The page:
SOUTH BELOIT — From building 3D pyramids to debating the powers of Egyptian gods, five students at Riverview Elementary School have learned about ancient history and 21st century skills at the same time during their novel study project.
Fourth grade teacher MJ Meier, a strong proponent of project-based learning, had a group of students not only read “The Red Pyramid” by Rick Riordan, but also use the TynkerCad program to design pyramids using the district’s 3D printer along with creating a website on Egyptian history and culture.
Because of their use of technology students Trudane Peterson, Yhovana Sandoval, Emma Daily, Brody Weber and Vincent Skwarlo will be participating in the 2017 technology demonstration at the Illinois State Capitol Building in Springfield on May 9 known as TECH 2017.
Hundreds of students and teachers from schools around the state will show the public and members of the Illinois State Senate and House of Representatives how technology is being used in the classroom. The purpose of TECH 2017 is to raise awareness of the critical role technology plays in preparing students to succeed in today’s world and to show the need for increased funding for classroom technology.
TECH 2017 is a not-for-profit initiative presented by Illinois Computer Educators and is supported by a broad range of education and business organizations.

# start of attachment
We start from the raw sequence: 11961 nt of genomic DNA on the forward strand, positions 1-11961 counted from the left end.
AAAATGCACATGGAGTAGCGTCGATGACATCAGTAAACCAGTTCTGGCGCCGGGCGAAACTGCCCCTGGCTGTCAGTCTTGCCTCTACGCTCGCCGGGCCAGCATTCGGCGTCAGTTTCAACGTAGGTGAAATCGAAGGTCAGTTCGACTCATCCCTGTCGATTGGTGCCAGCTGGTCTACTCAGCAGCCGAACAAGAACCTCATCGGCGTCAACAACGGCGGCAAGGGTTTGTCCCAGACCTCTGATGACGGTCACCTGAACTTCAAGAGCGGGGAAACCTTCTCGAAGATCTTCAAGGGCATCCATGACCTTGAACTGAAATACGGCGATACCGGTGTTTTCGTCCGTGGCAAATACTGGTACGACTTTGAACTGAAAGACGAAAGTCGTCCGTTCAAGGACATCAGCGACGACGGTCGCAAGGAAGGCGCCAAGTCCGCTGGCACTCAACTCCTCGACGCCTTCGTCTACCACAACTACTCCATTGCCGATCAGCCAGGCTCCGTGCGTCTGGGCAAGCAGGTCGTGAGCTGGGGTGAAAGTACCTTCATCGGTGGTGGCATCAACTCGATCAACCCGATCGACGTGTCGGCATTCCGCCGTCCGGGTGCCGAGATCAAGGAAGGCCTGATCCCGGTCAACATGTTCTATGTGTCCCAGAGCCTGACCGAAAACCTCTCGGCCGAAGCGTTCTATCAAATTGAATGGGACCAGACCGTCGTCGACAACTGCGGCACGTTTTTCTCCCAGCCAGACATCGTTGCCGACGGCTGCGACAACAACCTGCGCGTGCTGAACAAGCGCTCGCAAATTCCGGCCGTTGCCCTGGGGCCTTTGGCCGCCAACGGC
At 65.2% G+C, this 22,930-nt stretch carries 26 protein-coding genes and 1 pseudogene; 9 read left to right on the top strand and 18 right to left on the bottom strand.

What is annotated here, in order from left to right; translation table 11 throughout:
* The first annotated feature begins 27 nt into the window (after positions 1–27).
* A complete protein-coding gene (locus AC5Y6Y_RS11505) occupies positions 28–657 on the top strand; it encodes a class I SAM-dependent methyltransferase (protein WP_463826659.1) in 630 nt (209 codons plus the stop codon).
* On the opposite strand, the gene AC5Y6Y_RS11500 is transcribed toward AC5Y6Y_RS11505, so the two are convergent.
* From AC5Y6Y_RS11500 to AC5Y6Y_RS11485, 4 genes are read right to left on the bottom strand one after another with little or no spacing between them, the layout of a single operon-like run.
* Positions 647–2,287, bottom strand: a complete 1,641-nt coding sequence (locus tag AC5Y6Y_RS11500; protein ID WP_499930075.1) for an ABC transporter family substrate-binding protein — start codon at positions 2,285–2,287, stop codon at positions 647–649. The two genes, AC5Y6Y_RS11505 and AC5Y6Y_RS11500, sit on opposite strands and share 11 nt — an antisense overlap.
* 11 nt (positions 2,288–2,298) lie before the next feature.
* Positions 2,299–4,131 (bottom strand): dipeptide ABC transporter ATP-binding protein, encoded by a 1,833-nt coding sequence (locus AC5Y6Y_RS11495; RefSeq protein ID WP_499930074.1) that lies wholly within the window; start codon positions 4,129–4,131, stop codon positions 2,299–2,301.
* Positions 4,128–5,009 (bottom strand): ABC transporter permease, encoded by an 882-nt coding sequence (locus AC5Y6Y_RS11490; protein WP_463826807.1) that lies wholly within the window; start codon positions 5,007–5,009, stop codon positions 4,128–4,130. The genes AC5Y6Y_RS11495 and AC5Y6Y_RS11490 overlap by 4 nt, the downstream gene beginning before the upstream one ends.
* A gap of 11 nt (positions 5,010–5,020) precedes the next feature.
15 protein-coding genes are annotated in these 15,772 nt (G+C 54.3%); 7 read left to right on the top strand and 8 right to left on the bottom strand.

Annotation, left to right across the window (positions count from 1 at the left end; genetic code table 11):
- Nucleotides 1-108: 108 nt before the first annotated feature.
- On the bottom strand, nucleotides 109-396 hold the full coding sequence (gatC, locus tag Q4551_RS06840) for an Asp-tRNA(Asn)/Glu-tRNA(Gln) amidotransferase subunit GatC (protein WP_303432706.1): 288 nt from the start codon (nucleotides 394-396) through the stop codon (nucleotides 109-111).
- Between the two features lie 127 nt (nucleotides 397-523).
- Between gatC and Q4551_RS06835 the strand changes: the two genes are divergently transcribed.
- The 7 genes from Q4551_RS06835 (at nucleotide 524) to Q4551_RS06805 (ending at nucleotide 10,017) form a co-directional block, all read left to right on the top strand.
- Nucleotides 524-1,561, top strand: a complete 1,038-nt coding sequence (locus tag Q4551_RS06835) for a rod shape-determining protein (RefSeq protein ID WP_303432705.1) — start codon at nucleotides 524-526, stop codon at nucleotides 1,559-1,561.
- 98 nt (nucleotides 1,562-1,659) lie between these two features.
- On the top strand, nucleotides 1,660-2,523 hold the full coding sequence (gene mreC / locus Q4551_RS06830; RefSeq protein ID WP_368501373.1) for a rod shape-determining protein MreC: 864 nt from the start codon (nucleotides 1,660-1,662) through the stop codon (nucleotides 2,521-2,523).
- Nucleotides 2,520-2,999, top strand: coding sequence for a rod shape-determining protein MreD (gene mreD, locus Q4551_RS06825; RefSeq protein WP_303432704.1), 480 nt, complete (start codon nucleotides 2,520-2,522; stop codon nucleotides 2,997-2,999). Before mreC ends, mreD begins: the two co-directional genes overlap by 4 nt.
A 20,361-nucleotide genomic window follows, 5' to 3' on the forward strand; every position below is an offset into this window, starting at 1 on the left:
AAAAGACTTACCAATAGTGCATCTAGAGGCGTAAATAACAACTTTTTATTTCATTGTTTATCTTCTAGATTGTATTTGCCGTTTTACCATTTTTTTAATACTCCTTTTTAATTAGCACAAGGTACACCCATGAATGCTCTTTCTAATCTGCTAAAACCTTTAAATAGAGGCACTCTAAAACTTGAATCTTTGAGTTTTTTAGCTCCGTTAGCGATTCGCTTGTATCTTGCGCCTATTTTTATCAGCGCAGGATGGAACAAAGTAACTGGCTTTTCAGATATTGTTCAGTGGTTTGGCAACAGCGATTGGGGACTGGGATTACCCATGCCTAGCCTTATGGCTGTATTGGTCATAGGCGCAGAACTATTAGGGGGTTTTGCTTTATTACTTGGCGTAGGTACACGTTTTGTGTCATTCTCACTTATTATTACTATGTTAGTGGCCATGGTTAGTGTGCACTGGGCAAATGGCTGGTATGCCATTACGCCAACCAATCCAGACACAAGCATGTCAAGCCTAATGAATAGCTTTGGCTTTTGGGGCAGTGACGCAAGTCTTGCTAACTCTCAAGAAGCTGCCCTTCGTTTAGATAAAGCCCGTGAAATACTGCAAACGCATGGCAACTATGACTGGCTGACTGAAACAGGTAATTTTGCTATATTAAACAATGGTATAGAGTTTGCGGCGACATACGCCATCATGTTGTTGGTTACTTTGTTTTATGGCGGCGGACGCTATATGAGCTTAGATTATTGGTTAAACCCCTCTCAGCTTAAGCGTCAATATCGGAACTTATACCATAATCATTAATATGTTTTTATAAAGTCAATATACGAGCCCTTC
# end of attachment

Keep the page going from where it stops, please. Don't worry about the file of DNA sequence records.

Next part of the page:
Meier said the project stemmed out of a novel study project. Her students broke into groups reading novels and doing a variety of accompanying projects such as forming debates on banned books. With so many different levels of learning in fourth grade, she said project-based learning can be a great way for students to work at their ability level while learning teamwork, critical thinking and more.
Meier said she likes every book students are reading to be accompanied by an overarching project to incorporate more learning. Her students’ most recent novel project encompassed reading, social studies and language arts in addition to technology.
Project-based learning also keep students more engaged and interested in their work.
“There is an Egyptian god for everything, “ Vincent said about the book “The Red Pyramid.” “They have magic gods that can solve a Rubix cube in one minute.”
Trudane, Yhovana, Emma, Brody and Vincent took their novel project to new heights, literally. They are researching individual pyramids, building them on computer software and will be printing them off of the high school’s printer.
In addition to project-based learning, Meier uses every opportunity to promote use of technology in the class and hosts a coding group for students. Because of their exposure to technology, she said many of her students have decided to pursue technology-related careers in the future.